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Downtown Library health fair looks to boost wellness for all

Joscelynn Baio knows the blessings that can come from strangers dropping into your life.

She met her husband after she caught the bouquet at her best friend’s wedding, and Peter Baio caught the garter. Almost a dozen years of marriage and three children later – after Joscelynn started a Town of Tonawanda fitness business – she met Shelley Snyder, a fitness trainer who was retiring and looking for someone to take over her Josh & Friends exercise program for people with special needs. The program is named for her son, Josh Helner, 40, who has Down syndrome.

Baio, 39, a God-always-has-a-plan person, has run the program for the last year as part of her Sow it Now Health & Fitness repertoire, which also includes Zumba, cardio kickboxing, boot camp, personal training, Pound, and Bokwa, a gentler form of Zumba.

Her staff will be among those to help with the Downtown Central Library Health Fair, from 10 a.m. to 2 p.m. Wednesday at 1 Lafayette Square.

The fair will feature free health screenings, wholesome foods and recipes, make-your-own smoothies, kids crafts and more. Sow it Now ( will offer free Zumba and TRX band classes. For more info, visit

Baio holds a bachelor’s degree in sports management from Columbia Southern University. She is a certified Zumba instructor and personal trainer. She and her husband, a web developer with M&T Bank, have three children Rachael, 9, Salvatore, 7, and Aniella, 4.

Q. Can you talk about Josh & Friends?

Last year, I was asked to expand our Zumba in the Circuit for those with developmental disabilities. That class alternates between one minute of circuit muscle strength training and one minute of Zumba. Since then, I’ve been teaching this most amazing, incredible population. My gym is now all-inclusive. We as a culture, and it’s not just here in the U.S. ... often look down on those who are different. ... The human mind has to change. We’re not just working with the fit population, the deconditioned, the older population, veterans or the disabled, or the mentally challenged. We’re all one body. That’s how life should be.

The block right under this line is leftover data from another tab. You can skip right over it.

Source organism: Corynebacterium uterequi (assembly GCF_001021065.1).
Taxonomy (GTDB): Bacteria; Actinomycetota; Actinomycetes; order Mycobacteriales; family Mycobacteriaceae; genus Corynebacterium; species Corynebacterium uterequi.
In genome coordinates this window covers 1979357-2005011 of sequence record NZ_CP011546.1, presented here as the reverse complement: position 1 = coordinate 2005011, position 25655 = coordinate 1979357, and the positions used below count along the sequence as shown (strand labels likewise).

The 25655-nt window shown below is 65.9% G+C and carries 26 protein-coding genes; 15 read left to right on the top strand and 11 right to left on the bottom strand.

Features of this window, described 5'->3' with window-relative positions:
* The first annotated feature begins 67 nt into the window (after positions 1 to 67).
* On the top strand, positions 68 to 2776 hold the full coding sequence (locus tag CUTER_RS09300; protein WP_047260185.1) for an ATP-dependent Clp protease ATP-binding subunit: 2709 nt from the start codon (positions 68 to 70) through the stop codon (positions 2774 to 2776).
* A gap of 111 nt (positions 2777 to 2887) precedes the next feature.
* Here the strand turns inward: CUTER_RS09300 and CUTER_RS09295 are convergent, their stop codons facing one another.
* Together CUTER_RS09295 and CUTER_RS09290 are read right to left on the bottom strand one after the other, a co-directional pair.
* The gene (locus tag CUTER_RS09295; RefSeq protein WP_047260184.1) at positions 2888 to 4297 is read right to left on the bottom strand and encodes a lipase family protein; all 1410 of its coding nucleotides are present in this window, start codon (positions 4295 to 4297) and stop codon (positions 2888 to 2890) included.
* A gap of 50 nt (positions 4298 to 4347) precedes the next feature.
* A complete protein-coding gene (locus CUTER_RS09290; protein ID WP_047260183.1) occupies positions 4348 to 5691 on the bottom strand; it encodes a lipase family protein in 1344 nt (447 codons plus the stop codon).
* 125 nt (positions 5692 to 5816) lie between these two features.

We do three fitness classes at New Covenant Church, at 345 McConkey Drive in Town of Tonawanda, where I’ve been a member for seven years. On May 1, we’re moving from the other location at 3285 Delaware Ave. to a former dance studio at 1292 Sheridan Drive. It’s in the Sheridan Parkside neighborhood. We needed a bigger space. We’re going to expand Josh & Friends to more than two times a day and want to do all-inclusive camps.

Q. What are the most important steps to best guarding or improving your health?

Keep moving. I tell people, “Eat whole foods and exercise for two days, and then repeat.” Recognize that you have to take care of yourself. Have faith in yourself. When you know you have to get into something healthy, that’s the first step. Then you have to understand that you have within you the incredible ability to be more than you are. Don’t ever put a cap on what you’re capable of doing. And when people come in, I tell them, “Keep up the good work.”

Q. What is the most important thing folks should do to improve their fitness as we push toward summer?

I don’t want people to focus on the beach body, to be someone they may not be. I want people to take that first step to be strong and healthy, and not focus on what the world sees but focus on how we want to be in our hearts. We need to be heart healthy before we need to be focused on a summer body. I’m not focusing on the vain. Do what you enjoy. You might not like Zumba. You might like running or to go canoeing. Find out what you enjoy and do it.


Twitter: @BNrefresh, @ScottBScanlon

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